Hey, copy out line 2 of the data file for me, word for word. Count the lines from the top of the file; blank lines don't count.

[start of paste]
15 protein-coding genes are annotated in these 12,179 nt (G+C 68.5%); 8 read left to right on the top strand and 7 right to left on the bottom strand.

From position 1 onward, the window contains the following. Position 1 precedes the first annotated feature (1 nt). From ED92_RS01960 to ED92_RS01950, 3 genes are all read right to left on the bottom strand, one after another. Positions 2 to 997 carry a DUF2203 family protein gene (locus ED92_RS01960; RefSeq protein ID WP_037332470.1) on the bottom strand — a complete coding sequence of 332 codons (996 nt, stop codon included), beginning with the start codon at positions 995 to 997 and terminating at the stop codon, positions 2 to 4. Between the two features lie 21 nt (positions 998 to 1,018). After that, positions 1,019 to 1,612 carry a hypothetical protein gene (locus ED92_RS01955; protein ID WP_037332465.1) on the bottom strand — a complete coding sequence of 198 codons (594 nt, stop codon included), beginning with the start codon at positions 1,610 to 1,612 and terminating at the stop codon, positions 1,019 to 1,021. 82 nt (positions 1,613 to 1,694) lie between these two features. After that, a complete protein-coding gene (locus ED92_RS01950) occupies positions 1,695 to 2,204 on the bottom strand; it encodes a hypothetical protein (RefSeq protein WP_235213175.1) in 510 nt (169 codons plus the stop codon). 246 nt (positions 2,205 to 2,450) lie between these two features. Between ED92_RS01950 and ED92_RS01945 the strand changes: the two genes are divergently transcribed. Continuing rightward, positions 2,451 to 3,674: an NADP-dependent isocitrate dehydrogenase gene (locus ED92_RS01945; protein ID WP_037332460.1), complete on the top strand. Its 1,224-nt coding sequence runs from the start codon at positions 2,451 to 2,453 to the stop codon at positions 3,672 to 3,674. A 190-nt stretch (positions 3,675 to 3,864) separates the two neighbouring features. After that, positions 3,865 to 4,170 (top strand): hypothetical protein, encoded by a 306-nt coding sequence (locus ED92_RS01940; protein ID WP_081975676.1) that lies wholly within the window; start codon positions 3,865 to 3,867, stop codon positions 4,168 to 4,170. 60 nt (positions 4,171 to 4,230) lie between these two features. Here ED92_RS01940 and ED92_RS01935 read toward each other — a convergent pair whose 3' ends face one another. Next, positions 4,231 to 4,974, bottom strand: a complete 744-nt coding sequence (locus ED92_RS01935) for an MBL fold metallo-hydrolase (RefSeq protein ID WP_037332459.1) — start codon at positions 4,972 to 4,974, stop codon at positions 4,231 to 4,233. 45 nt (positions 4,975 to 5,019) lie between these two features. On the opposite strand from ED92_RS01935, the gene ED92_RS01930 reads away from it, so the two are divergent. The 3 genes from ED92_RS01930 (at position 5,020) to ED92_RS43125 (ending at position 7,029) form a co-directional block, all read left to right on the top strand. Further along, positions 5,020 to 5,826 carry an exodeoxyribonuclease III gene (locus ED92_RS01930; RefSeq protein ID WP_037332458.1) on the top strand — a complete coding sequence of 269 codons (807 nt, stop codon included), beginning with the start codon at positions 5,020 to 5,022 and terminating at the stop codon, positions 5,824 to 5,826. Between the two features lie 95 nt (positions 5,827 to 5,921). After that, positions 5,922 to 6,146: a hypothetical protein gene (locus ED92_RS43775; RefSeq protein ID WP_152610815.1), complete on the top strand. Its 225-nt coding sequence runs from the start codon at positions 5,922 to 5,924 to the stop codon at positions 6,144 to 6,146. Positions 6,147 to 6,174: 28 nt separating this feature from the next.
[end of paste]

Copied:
From position 1 onward, the window contains the following. Position 1 precedes the first annotated feature (1 nt). From ED92_RS01960 to ED92_RS01950, 3 genes are all read right to left on the bottom strand, one after another. Positions 2 to 997 carry a DUF2203 family protein gene (locus ED92_RS01960; RefSeq protein ID WP_037332470.1) on the bottom strand — a complete coding sequence of 332 codons (996 nt, stop codon included), beginning with the start codon at positions 995 to 997 and terminating at the stop codon, positions 2 to 4. Between the two features lie 21 nt (positions 998 to 1,018). After that, positions 1,019 to 1,612 carry a hypothetical protein gene (locus ED92_RS01955; protein ID WP_037332465.1) on the bottom strand — a complete coding sequence of 198 codons (594 nt, stop codon included), beginning with the start codon at positions 1,610 to 1,612 and terminating at the stop codon, positions 1,019 to 1,021. 82 nt (positions 1,613 to 1,694) lie between these two features. After that, a complete protein-coding gene (locus ED92_RS01950) occupies positions 1,695 to 2,204 on the bottom strand; it encodes a hypothetical protein (RefSeq protein WP_235213175.1) in 510 nt (169 codons plus the stop codon). 246 nt (positions 2,205 to 2,450) lie between these two features. Between ED92_RS01950 and ED92_RS01945 the strand changes: the two genes are divergently transcribed. Continuing rightward, positions 2,451 to 3,674: an NADP-dependent isocitrate dehydrogenase gene (locus ED92_RS01945; protein ID WP_037332460.1), complete on the top strand. Its 1,224-nt coding sequence runs from the start codon at positions 2,451 to 2,453 to the stop codon at positions 3,672 to 3,674. A 190-nt stretch (positions 3,675 to 3,864) separates the two neighbouring features. After that, positions 3,865 to 4,170 (top strand): hypothetical protein, encoded by a 306-nt coding sequence (locus ED92_RS01940; protein ID WP_081975676.1) that lies wholly within the window; start codon positions 3,865 to 3,867, stop codon positions 4,168 to 4,170. 60 nt (positions 4,171 to 4,230) lie between these two features. Here ED92_RS01940 and ED92_RS01935 read toward each other — a convergent pair whose 3' ends face one another. Next, positions 4,231 to 4,974, bottom strand: a complete 744-nt coding sequence (locus ED92_RS01935) for an MBL fold metallo-hydrolase (RefSeq protein ID WP_037332459.1) — start codon at positions 4,972 to 4,974, stop codon at positions 4,231 to 4,233. 45 nt (positions 4,975 to 5,019) lie between these two features. On the opposite strand from ED92_RS01935, the gene ED92_RS01930 reads away from it, so the two are divergent. The 3 genes from ED92_RS01930 (at position 5,020) to ED92_RS43125 (ending at position 7,029) form a co-directional block, all read left to right on the top strand. Further along, positions 5,020 to 5,826 carry an exodeoxyribonuclease III gene (locus ED92_RS01930; RefSeq protein ID WP_037332458.1) on the top strand — a complete coding sequence of 269 codons (807 nt, stop codon included), beginning with the start codon at positions 5,020 to 5,022 and terminating at the stop codon, positions 5,824 to 5,826. Between the two features lie 95 nt (positions 5,827 to 5,921). After that, positions 5,922 to 6,146: a hypothetical protein gene (locus ED92_RS43775; RefSeq protein ID WP_152610815.1), complete on the top strand. Its 225-nt coding sequence runs from the start codon at positions 5,922 to 5,924 to the stop codon at positions 6,144 to 6,146. Positions 6,147 to 6,174: 28 nt separating this feature from the next.